Anyone that was at the event would have heard the noise bellowing out from the stage. We know the importance of having a stage to present show matches and finals, but when these games go on during the group stages of the CSGO tournament, you have to ask “could they not?!” With bass so powerful monitors were wobbling and mice were shaking all over the LAN hall, it is a disturbance that has the potential to cost rounds. Putting the powerful bass aside, even people with some of the best sound cancelling headsets on the market still couldn’t hear in game sounds or comms due to the shear volume of the stage. It adds a LAN tactic no one would have considered before the event, sit as far away from the stage as possible!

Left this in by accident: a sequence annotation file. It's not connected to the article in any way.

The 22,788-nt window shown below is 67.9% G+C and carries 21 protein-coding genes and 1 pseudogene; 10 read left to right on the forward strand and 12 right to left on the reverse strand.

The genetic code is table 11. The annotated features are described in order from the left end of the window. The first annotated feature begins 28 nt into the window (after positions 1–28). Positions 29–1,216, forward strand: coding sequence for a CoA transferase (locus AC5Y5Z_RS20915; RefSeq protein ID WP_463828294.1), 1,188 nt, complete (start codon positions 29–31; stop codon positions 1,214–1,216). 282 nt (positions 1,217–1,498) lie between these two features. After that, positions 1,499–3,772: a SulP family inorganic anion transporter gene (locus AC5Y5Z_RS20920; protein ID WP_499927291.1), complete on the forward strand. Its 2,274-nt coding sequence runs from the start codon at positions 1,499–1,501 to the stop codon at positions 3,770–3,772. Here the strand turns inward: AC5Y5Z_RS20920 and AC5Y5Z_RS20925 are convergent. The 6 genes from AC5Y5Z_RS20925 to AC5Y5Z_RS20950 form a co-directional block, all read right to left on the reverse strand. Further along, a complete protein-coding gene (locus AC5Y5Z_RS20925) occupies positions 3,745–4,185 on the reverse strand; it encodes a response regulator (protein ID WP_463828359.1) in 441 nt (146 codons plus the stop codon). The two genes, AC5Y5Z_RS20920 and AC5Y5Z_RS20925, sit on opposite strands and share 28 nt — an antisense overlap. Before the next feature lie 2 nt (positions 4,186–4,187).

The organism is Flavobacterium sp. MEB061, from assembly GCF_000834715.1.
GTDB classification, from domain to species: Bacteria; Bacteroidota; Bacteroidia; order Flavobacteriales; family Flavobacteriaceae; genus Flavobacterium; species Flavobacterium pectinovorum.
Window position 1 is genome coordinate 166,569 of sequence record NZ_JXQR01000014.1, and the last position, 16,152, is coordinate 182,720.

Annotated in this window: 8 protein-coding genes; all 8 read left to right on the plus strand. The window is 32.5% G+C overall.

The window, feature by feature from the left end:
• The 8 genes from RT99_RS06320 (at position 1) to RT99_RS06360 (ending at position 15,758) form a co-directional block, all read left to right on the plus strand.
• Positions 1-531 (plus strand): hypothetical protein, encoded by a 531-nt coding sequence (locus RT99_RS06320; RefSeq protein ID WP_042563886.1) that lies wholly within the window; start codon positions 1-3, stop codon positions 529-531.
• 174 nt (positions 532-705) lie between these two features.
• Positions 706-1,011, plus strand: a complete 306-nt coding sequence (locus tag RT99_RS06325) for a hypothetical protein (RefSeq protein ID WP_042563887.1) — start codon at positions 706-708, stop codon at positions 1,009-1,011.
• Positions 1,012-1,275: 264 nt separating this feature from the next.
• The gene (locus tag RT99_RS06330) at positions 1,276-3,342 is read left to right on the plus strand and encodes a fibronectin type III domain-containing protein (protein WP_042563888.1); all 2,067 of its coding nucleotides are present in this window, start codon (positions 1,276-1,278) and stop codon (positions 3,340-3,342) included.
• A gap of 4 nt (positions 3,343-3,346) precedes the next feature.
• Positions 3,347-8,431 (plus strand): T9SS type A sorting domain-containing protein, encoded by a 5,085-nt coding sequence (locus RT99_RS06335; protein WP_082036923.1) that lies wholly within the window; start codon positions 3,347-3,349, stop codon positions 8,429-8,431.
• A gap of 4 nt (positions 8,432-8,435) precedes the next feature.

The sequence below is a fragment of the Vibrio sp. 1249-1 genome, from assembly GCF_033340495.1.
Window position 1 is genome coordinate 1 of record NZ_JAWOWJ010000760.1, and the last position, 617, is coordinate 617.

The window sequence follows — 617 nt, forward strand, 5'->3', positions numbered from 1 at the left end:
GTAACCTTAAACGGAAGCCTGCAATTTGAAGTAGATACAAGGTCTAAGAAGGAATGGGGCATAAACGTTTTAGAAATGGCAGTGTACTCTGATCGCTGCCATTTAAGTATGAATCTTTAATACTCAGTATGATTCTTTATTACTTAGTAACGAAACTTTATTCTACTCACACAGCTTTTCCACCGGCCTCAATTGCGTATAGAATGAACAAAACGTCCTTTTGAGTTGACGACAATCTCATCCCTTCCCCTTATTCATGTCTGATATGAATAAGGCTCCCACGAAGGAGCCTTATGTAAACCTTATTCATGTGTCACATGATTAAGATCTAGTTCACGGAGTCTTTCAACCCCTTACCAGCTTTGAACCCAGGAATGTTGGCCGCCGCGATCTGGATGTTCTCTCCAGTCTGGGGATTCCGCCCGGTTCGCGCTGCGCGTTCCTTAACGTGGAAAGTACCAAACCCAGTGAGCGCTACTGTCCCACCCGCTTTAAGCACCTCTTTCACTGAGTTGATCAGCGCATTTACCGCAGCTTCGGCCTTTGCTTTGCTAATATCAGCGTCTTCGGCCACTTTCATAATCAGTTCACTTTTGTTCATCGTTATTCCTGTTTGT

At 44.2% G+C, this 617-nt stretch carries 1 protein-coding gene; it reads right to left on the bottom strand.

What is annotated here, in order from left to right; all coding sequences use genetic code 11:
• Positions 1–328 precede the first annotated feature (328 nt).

The cost of iSeries keeps growing, and the “perks” we used to take for granted are now purchasable extras. With the base ticket price now costing £99, then if you want to camp it’s an extra £15, parking for the weekend is another £5 and finally you now have to buy tickets for the “world famous” pub quiz. This means that an event that used to cost ~£80, all in, now costs £120 with the addition of the pub quiz costs, if you choose to go. This is partly down to iSeries choosing its venues based around the exhibition in my opinion. They are looking for a venue which can cope with the traffic the exhibition pulls in, and the BYOC event feels an afterthought. iSeries became what it is today because of their commitment to the BYOC event, but now they are able to charge tens of thousands of pounds for a space that would seat approximately 15 BYOC guests, they focus their efforts on the exhibition instead. The addition of Youtubers and Minecraft streamers attending for meet and greets launched the exhibition into overdrive and we started to see massive numbers of people turning up to look round the exhibition. With the growing success of the exhibition, it feels like they would run that as a separate entity and look at a smaller venue or rent less space at the NEC for a competitive tournament weekend. In theory this would increase venue for Multiplay because of the increase of events, and hopefully reduce the cost of the weekend.